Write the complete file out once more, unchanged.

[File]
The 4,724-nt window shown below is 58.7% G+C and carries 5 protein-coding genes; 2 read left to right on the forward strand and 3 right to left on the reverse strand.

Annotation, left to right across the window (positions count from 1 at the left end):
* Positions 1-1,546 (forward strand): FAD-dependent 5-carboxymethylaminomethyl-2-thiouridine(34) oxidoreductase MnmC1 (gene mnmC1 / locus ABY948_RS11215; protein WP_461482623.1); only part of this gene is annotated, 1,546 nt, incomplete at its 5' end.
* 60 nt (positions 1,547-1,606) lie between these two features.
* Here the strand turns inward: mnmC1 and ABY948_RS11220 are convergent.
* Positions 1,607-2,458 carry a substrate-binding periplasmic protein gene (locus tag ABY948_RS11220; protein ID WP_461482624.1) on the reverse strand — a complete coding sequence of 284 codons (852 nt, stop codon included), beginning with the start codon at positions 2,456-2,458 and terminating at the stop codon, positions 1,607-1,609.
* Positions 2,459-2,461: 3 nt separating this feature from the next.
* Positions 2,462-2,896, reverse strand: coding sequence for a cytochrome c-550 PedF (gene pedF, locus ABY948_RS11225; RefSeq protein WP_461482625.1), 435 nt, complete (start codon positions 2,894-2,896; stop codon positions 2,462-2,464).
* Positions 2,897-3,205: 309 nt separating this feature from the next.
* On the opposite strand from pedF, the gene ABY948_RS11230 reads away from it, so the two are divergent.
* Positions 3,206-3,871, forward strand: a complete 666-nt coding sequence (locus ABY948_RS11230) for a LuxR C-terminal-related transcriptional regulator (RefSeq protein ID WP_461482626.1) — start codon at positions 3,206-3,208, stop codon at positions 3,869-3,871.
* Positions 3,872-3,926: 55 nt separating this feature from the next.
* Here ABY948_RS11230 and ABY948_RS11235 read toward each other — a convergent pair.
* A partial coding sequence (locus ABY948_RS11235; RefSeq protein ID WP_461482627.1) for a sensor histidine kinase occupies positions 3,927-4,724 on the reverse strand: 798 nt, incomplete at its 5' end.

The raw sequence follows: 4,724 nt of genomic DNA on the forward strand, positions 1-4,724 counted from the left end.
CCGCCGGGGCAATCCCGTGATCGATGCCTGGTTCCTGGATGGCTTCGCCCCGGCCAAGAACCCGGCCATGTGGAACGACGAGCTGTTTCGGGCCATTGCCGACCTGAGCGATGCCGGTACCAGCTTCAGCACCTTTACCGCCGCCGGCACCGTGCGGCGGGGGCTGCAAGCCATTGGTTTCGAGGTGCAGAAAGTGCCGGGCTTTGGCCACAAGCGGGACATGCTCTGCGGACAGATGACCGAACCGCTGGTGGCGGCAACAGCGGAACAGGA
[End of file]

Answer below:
The 4,724-nt window shown below is 58.7% G+C and carries 5 protein-coding genes; 2 read left to right on the forward strand and 3 right to left on the reverse strand.

Annotation, left to right across the window (positions count from 1 at the left end):
* Positions 1-1,546 (forward strand): FAD-dependent 5-carboxymethylaminomethyl-2-thiouridine(34) oxidoreductase MnmC1 (gene mnmC1 / locus ABY948_RS11215; protein WP_461482623.1); only part of this gene is annotated, 1,546 nt, incomplete at its 5' end.
* 60 nt (positions 1,547-1,606) lie between these two features.
* Here the strand turns inward: mnmC1 and ABY948_RS11220 are convergent.
* Positions 1,607-2,458 carry a substrate-binding periplasmic protein gene (locus tag ABY948_RS11220; protein ID WP_461482624.1) on the reverse strand — a complete coding sequence of 284 codons (852 nt, stop codon included), beginning with the start codon at positions 2,456-2,458 and terminating at the stop codon, positions 1,607-1,609.
* Positions 2,459-2,461: 3 nt separating this feature from the next.
* Positions 2,462-2,896, reverse strand: coding sequence for a cytochrome c-550 PedF (gene pedF, locus ABY948_RS11225; RefSeq protein WP_461482625.1), 435 nt, complete (start codon positions 2,894-2,896; stop codon positions 2,462-2,464).
* Positions 2,897-3,205: 309 nt separating this feature from the next.
* On the opposite strand from pedF, the gene ABY948_RS11230 reads away from it, so the two are divergent.
* Positions 3,206-3,871, forward strand: a complete 666-nt coding sequence (locus ABY948_RS11230) for a LuxR C-terminal-related transcriptional regulator (RefSeq protein ID WP_461482626.1) — start codon at positions 3,206-3,208, stop codon at positions 3,869-3,871.
* Positions 3,872-3,926: 55 nt separating this feature from the next.
* Here ABY948_RS11230 and ABY948_RS11235 read toward each other — a convergent pair.
* A partial coding sequence (locus ABY948_RS11235; RefSeq protein ID WP_461482627.1) for a sensor histidine kinase occupies positions 3,927-4,724 on the reverse strand: 798 nt, incomplete at its 5' end.

The raw sequence follows: 4,724 nt of genomic DNA on the forward strand, positions 1-4,724 counted from the left end.
CCGCCGGGGCAATCCCGTGATCGATGCCTGGTTCCTGGATGGCTTCGCCCCGGCCAAGAACCCGGCCATGTGGAACGACGAGCTGTTTCGGGCCATTGCCGACCTGAGCGATGCCGGTACCAGCTTCAGCACCTTTACCGCCGCCGGCACCGTGCGGCGGGGGCTGCAAGCCATTGGTTTCGAGGTGCAGAAAGTGCCGGGCTTTGGCCACAAGCGGGACATGCTCTGCGGACAGATGACCGAACCGCTGGTGGCGGCAACAGCGGAACAGGA